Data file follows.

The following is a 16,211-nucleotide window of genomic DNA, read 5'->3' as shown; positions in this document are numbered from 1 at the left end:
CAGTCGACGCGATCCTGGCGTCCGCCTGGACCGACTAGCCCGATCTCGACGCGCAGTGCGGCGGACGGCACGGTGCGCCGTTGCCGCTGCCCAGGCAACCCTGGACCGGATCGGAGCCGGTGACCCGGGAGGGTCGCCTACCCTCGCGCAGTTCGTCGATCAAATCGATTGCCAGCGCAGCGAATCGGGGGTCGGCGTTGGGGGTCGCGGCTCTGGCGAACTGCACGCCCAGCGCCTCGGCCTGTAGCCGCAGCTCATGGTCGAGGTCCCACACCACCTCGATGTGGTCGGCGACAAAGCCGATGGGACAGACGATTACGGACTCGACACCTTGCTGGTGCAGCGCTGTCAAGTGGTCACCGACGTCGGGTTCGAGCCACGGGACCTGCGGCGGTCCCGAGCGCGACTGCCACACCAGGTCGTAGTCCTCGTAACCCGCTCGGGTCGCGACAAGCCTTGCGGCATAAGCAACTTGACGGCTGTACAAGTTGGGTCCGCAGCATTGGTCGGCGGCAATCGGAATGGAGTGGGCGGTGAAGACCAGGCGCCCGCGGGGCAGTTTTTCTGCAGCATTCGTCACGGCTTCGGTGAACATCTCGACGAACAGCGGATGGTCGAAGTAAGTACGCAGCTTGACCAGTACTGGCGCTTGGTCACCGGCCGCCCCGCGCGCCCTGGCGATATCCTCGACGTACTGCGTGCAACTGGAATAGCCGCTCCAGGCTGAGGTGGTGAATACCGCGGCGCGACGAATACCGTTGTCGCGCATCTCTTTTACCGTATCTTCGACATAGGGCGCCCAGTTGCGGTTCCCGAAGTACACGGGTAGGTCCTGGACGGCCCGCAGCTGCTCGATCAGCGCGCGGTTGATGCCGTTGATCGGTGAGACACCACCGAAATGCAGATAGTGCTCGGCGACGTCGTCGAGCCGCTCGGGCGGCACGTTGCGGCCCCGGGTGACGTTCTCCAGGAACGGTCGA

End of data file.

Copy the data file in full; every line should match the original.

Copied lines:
The following is a 16,211-nucleotide window of genomic DNA, read 5'->3' as shown; positions in this document are numbered from 1 at the left end:
CAGTCGACGCGATCCTGGCGTCCGCCTGGACCGACTAGCCCGATCTCGACGCGCAGTGCGGCGGACGGCACGGTGCGCCGTTGCCGCTGCCCAGGCAACCCTGGACCGGATCGGAGCCGGTGACCCGGGAGGGTCGCCTACCCTCGCGCAGTTCGTCGATCAAATCGATTGCCAGCGCAGCGAATCGGGGGTCGGCGTTGGGGGTCGCGGCTCTGGCGAACTGCACGCCCAGCGCCTCGGCCTGTAGCCGCAGCTCATGGTCGAGGTCCCACACCACCTCGATGTGGTCGGCGACAAAGCCGATGGGACAGACGATTACGGACTCGACACCTTGCTGGTGCAGCGCTGTCAAGTGGTCACCGACGTCGGGTTCGAGCCACGGGACCTGCGGCGGTCCCGAGCGCGACTGCCACACCAGGTCGTAGTCCTCGTAACCCGCTCGGGTCGCGACAAGCCTTGCGGCATAAGCAACTTGACGGCTGTACAAGTTGGGTCCGCAGCATTGGTCGGCGGCAATCGGAATGGAGTGGGCGGTGAAGACCAGGCGCCCGCGGGGCAGTTTTTCTGCAGCATTCGTCACGGCTTCGGTGAACATCTCGACGAACAGCGGATGGTCGAAGTAAGTACGCAGCTTGACCAGTACTGGCGCTTGGTCACCGGCCGCCCCGCGCGCCCTGGCGATATCCTCGACGTACTGCGTGCAACTGGAATAGCCGCTCCAGGCTGAGGTGGTGAATACCGCGGCGCGACGAATACCGTTGTCGCGCATCTCTTTTACCGTATCTTCGACATAGGGCGCCCAGTTGCGGTTCCCGAAGTACACGGGTAGGTCCTGGACGGCCCGCAGCTGCTCGATCAGCGCGCGGTTGATGCCGTTGATCGGTGAGACACCACCGAAATGCAGATAGTGCTCGGCGACGTCGTCGAGCCGCTCGGGCGGCACGTTGCGGCCCCGGGTGACGTTCTCCAGGAACGGTCGA